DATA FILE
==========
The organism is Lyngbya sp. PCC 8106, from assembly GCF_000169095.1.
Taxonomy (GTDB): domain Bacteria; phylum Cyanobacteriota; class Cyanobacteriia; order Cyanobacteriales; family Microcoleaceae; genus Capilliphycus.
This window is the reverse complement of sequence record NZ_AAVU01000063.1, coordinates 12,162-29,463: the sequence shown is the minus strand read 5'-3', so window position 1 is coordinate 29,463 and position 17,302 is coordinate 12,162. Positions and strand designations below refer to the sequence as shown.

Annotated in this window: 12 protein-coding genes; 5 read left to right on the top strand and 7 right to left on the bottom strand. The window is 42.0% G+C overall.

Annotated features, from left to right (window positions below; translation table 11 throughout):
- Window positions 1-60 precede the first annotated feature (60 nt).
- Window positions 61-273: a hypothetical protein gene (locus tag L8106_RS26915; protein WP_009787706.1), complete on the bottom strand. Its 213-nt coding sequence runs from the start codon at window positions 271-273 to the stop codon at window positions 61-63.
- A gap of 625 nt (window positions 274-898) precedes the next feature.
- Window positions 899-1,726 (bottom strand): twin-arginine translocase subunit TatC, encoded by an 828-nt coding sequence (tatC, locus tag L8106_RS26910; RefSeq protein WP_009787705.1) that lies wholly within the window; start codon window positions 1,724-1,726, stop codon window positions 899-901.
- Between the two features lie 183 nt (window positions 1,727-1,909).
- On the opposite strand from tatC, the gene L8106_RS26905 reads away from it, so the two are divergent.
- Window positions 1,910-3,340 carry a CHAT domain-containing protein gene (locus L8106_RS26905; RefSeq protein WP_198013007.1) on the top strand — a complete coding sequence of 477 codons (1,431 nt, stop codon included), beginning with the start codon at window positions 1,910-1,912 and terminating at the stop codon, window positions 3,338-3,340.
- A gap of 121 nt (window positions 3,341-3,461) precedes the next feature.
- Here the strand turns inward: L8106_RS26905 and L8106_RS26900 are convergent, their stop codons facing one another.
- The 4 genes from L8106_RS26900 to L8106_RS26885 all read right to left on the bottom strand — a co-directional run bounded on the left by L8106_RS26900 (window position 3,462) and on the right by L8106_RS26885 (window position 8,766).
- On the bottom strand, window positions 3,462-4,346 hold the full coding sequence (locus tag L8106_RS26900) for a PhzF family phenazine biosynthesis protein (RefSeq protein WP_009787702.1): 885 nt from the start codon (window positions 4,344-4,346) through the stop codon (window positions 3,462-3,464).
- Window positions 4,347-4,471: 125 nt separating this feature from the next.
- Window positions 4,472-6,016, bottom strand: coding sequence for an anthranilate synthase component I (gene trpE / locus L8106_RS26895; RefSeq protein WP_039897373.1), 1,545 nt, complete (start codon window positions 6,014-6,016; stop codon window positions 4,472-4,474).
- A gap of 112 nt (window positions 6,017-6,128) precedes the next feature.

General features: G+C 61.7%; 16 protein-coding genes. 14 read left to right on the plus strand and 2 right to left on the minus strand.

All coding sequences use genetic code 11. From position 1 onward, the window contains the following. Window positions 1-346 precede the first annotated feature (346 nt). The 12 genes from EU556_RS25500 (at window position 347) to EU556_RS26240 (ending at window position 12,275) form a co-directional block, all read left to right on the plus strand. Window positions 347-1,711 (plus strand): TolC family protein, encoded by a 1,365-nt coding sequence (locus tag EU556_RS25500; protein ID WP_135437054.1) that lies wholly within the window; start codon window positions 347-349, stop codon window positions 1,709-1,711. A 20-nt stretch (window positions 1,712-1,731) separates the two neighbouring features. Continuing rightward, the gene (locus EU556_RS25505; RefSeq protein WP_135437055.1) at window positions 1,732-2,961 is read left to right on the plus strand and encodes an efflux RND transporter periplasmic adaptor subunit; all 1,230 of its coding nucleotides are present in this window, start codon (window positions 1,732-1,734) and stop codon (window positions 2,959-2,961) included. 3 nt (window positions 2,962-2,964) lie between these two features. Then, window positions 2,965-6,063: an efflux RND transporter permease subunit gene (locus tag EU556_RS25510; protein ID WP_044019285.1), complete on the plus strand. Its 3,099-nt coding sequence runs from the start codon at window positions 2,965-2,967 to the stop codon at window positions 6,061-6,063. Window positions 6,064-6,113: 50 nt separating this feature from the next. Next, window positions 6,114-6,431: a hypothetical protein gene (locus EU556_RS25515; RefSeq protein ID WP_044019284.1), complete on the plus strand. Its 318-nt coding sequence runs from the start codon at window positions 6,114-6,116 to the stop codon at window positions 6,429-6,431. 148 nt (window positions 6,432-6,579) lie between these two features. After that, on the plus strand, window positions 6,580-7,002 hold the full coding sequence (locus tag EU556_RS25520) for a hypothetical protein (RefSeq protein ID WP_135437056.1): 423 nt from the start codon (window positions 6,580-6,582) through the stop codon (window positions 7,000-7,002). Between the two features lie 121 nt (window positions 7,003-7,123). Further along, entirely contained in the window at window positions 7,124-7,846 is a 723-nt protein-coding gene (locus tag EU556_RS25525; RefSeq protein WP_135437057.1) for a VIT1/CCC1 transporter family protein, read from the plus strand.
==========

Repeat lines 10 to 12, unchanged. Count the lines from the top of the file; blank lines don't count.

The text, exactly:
- Between the two features lie 183 nt (window positions 1,727-1,909).
- On the opposite strand from tatC, the gene L8106_RS26905 reads away from it, so the two are divergent.
- Window positions 1,910-3,340 carry a CHAT domain-containing protein gene (locus L8106_RS26905; RefSeq protein WP_198013007.1) on the top strand — a complete coding sequence of 477 codons (1,431 nt, stop codon included), beginning with the start codon at window positions 1,910-1,912 and terminating at the stop codon, window positions 3,338-3,340.